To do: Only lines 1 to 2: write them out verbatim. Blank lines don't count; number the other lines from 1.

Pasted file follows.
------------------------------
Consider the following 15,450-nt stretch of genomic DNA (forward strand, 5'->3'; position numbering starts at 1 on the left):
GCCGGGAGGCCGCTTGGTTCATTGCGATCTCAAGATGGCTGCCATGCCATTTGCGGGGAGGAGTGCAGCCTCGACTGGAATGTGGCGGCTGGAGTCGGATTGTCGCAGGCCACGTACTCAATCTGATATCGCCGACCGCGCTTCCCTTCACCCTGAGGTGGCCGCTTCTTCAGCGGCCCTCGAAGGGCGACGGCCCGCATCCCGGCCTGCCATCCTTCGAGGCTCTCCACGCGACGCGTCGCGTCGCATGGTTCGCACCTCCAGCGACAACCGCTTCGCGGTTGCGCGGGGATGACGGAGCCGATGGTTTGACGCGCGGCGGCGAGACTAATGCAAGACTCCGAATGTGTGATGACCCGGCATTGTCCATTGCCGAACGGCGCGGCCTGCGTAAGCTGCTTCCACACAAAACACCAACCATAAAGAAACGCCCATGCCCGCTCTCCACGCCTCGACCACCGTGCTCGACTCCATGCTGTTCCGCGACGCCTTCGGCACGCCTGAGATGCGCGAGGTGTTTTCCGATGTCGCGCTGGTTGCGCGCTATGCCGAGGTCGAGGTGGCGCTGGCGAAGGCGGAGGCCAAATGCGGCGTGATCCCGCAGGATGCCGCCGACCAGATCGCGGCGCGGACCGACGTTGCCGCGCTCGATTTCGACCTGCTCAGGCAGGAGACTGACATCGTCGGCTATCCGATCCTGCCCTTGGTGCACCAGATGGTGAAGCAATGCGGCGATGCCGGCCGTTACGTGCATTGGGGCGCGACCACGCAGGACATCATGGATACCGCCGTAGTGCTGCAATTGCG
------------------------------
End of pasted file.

Consider the following 15,450-nt stretch of genomic DNA (forward strand, 5'->3'; position numbering starts at 1 on the left):
GCCGGGAGGCCGCTTGGTTCATTGCGATCTCAAGATGGCTGCCATGCCATTTGCGGGGAGGAGTGCAGCCTCGACTGGAATGTGGCGGCTGGAGTCGGATTGTCGCAGGCCACGTACTCAATCTGATATCGCCGACCGCGCTTCCCTTCACCCTGAGGTGGCCGCTTCTTCAGCGGCCCTCGAAGGGCGACGGCCCGCATCCCGGCCTGCCATCCTTCGAGGCTCTCCACGCGACGCGTCGCGTCGCATGGTTCGCACCTCCAGCGACAACCGCTTCGCGGTTGCGCGGGGATGACGGAGCCGATGGTTTGACGCGCGGCGGCGAGACTAATGCAAGACTCCGAATGTGTGATGACCCGGCATTGTCCATTGCCGAACGGCGCGGCCTGCGTAAGCTGCTTCCACACAAAACACCAACCATAAAGAAACGCCCATGCCCGCTCTCCACGCCTCGACCACCGTGCTCGACTCCATGCTGTTCCGCGACGCCTTCGGCACGCCTGAGATGCGCGAGGTGTTTTCCGATGTCGCGCTGGTTGCGCGCTATGCCGAGGTCGAGGTGGCGCTGGCGAAGGCGGAGGCCAAATGCGGCGTGATCCCGCAGGATGCCGCCGACCAGATCGCGGCGCGGACCGACGTTGCCGCGCTCGATTTCGACCTGCTCAGGCAGGAGACTGACATCGTCGGCTATCCGATCCTGCCCTTGGTGCACCAGATGGTGAAGCAATGCGGCGATGCCGGCCGTTACGTGCATTGGGGCGCGACCACGCAGGACATCATGGATACCGCCGTAGTGCTGCAATTGCG